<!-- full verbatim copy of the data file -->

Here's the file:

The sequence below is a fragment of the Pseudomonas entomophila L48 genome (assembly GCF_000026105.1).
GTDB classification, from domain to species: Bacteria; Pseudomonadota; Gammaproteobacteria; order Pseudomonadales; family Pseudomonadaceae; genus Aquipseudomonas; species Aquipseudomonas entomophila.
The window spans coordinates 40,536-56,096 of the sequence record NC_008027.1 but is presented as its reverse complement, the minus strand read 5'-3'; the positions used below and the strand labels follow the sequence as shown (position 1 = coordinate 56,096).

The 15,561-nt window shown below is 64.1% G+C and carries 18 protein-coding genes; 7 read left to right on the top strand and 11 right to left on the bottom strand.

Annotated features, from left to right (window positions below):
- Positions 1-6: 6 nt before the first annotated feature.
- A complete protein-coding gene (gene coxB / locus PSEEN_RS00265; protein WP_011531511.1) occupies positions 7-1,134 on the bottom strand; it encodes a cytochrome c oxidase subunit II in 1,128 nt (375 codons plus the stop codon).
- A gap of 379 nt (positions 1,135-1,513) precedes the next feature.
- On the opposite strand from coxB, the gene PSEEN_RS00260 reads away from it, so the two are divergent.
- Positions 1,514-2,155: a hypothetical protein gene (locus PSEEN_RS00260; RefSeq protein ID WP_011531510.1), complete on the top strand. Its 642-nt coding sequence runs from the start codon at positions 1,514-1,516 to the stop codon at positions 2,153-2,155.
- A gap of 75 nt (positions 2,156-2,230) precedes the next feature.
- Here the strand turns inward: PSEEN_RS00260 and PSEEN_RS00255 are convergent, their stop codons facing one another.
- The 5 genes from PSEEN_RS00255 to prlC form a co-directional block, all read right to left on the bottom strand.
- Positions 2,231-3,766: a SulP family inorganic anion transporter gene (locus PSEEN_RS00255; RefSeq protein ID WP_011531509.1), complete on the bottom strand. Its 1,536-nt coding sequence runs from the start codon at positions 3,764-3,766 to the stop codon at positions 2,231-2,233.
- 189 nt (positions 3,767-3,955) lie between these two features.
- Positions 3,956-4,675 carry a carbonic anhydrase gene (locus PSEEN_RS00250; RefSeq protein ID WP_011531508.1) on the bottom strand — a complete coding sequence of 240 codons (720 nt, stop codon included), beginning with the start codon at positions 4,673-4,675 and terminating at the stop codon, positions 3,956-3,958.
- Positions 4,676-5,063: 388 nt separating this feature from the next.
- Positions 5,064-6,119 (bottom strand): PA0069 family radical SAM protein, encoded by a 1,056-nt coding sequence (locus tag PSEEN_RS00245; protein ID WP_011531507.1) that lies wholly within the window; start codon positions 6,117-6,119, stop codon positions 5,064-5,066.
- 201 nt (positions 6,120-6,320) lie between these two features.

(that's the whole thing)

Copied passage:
The sequence below is a fragment of the Pseudomonas entomophila L48 genome (assembly GCF_000026105.1).
GTDB classification, from domain to species: Bacteria; Pseudomonadota; Gammaproteobacteria; order Pseudomonadales; family Pseudomonadaceae; genus Aquipseudomonas; species Aquipseudomonas entomophila.
The window spans coordinates 40,536-56,096 of the sequence record NC_008027.1 but is presented as its reverse complement, the minus strand read 5'-3'; the positions used below and the strand labels follow the sequence as shown (position 1 = coordinate 56,096).

The 15,561-nt window shown below is 64.1% G+C and carries 18 protein-coding genes; 7 read left to right on the top strand and 11 right to left on the bottom strand.

Annotated features, from left to right (window positions below):
- Positions 1-6: 6 nt before the first annotated feature.
- A complete protein-coding gene (gene coxB / locus PSEEN_RS00265; protein WP_011531511.1) occupies positions 7-1,134 on the bottom strand; it encodes a cytochrome c oxidase subunit II in 1,128 nt (375 codons plus the stop codon).
- A gap of 379 nt (positions 1,135-1,513) precedes the next feature.
- On the opposite strand from coxB, the gene PSEEN_RS00260 reads away from it, so the two are divergent.
- Positions 1,514-2,155: a hypothetical protein gene (locus PSEEN_RS00260; RefSeq protein ID WP_011531510.1), complete on the top strand. Its 642-nt coding sequence runs from the start codon at positions 1,514-1,516 to the stop codon at positions 2,153-2,155.
- A gap of 75 nt (positions 2,156-2,230) precedes the next feature.
- Here the strand turns inward: PSEEN_RS00260 and PSEEN_RS00255 are convergent, their stop codons facing one another.
- The 5 genes from PSEEN_RS00255 to prlC form a co-directional block, all read right to left on the bottom strand.
- Positions 2,231-3,766: a SulP family inorganic anion transporter gene (locus PSEEN_RS00255; RefSeq protein ID WP_011531509.1), complete on the bottom strand. Its 1,536-nt coding sequence runs from the start codon at positions 3,764-3,766 to the stop codon at positions 2,231-2,233.
- 189 nt (positions 3,767-3,955) lie between these two features.
- Positions 3,956-4,675 carry a carbonic anhydrase gene (locus PSEEN_RS00250; RefSeq protein ID WP_011531508.1) on the bottom strand — a complete coding sequence of 240 codons (720 nt, stop codon included), beginning with the start codon at positions 4,673-4,675 and terminating at the stop codon, positions 3,956-3,958.
- Positions 4,676-5,063: 388 nt separating this feature from the next.
- Positions 5,064-6,119 (bottom strand): PA0069 family radical SAM protein, encoded by a 1,056-nt coding sequence (locus tag PSEEN_RS00245; protein ID WP_011531507.1) that lies wholly within the window; start codon positions 6,117-6,119, stop codon positions 5,064-5,066.
- 201 nt (positions 6,120-6,320) lie between these two features.